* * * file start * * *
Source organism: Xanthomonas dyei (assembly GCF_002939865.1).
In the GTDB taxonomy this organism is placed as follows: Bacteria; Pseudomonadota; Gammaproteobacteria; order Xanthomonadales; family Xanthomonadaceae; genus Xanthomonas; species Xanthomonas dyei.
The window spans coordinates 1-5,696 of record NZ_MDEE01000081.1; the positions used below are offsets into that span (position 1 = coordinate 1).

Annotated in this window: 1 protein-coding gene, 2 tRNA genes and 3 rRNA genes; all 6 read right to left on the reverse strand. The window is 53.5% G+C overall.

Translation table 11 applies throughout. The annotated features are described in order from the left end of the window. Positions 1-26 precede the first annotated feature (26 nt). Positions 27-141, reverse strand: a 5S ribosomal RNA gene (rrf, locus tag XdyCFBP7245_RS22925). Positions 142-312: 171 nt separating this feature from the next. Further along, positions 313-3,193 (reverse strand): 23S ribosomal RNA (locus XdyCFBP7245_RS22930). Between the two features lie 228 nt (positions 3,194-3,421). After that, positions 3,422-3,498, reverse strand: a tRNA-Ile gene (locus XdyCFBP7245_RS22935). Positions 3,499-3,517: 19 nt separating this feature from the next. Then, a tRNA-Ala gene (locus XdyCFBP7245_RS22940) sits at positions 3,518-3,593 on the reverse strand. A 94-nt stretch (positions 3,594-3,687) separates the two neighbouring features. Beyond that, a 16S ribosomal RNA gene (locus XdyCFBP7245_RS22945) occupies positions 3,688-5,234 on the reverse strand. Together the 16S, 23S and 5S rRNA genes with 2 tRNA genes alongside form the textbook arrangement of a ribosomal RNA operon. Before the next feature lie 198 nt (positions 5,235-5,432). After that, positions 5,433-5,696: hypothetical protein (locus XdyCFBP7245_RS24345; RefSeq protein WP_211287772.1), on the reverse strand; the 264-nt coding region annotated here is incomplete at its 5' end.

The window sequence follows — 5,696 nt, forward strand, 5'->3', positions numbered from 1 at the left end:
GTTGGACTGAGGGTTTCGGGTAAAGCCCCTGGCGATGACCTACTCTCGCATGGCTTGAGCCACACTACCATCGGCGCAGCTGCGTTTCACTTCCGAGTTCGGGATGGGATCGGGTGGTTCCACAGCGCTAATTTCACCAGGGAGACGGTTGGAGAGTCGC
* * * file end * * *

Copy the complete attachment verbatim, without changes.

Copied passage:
Source organism: Xanthomonas dyei (assembly GCF_002939865.1).
In the GTDB taxonomy this organism is placed as follows: Bacteria; Pseudomonadota; Gammaproteobacteria; order Xanthomonadales; family Xanthomonadaceae; genus Xanthomonas; species Xanthomonas dyei.
The window spans coordinates 1-5,696 of record NZ_MDEE01000081.1; the positions used below are offsets into that span (position 1 = coordinate 1).

Annotated in this window: 1 protein-coding gene, 2 tRNA genes and 3 rRNA genes; all 6 read right to left on the reverse strand. The window is 53.5% G+C overall.

Translation table 11 applies throughout. The annotated features are described in order from the left end of the window. Positions 1-26 precede the first annotated feature (26 nt). Positions 27-141, reverse strand: a 5S ribosomal RNA gene (rrf, locus tag XdyCFBP7245_RS22925). Positions 142-312: 171 nt separating this feature from the next. Further along, positions 313-3,193 (reverse strand): 23S ribosomal RNA (locus XdyCFBP7245_RS22930). Between the two features lie 228 nt (positions 3,194-3,421). After that, positions 3,422-3,498, reverse strand: a tRNA-Ile gene (locus XdyCFBP7245_RS22935). Positions 3,499-3,517: 19 nt separating this feature from the next. Then, a tRNA-Ala gene (locus XdyCFBP7245_RS22940) sits at positions 3,518-3,593 on the reverse strand. A 94-nt stretch (positions 3,594-3,687) separates the two neighbouring features. Beyond that, a 16S ribosomal RNA gene (locus XdyCFBP7245_RS22945) occupies positions 3,688-5,234 on the reverse strand. Together the 16S, 23S and 5S rRNA genes with 2 tRNA genes alongside form the textbook arrangement of a ribosomal RNA operon. Before the next feature lie 198 nt (positions 5,235-5,432). After that, positions 5,433-5,696: hypothetical protein (locus XdyCFBP7245_RS24345; RefSeq protein WP_211287772.1), on the reverse strand; the 264-nt coding region annotated here is incomplete at its 5' end.

The window sequence follows — 5,696 nt, forward strand, 5'->3', positions numbered from 1 at the left end:
GTTGGACTGAGGGTTTCGGGTAAAGCCCCTGGCGATGACCTACTCTCGCATGGCTTGAGCCACACTACCATCGGCGCAGCTGCGTTTCACTTCCGAGTTCGGGATGGGATCGGGTGGTTCCACAGCGCTAATTTCACCAGGGAGACGGTTGGAGAGTCGC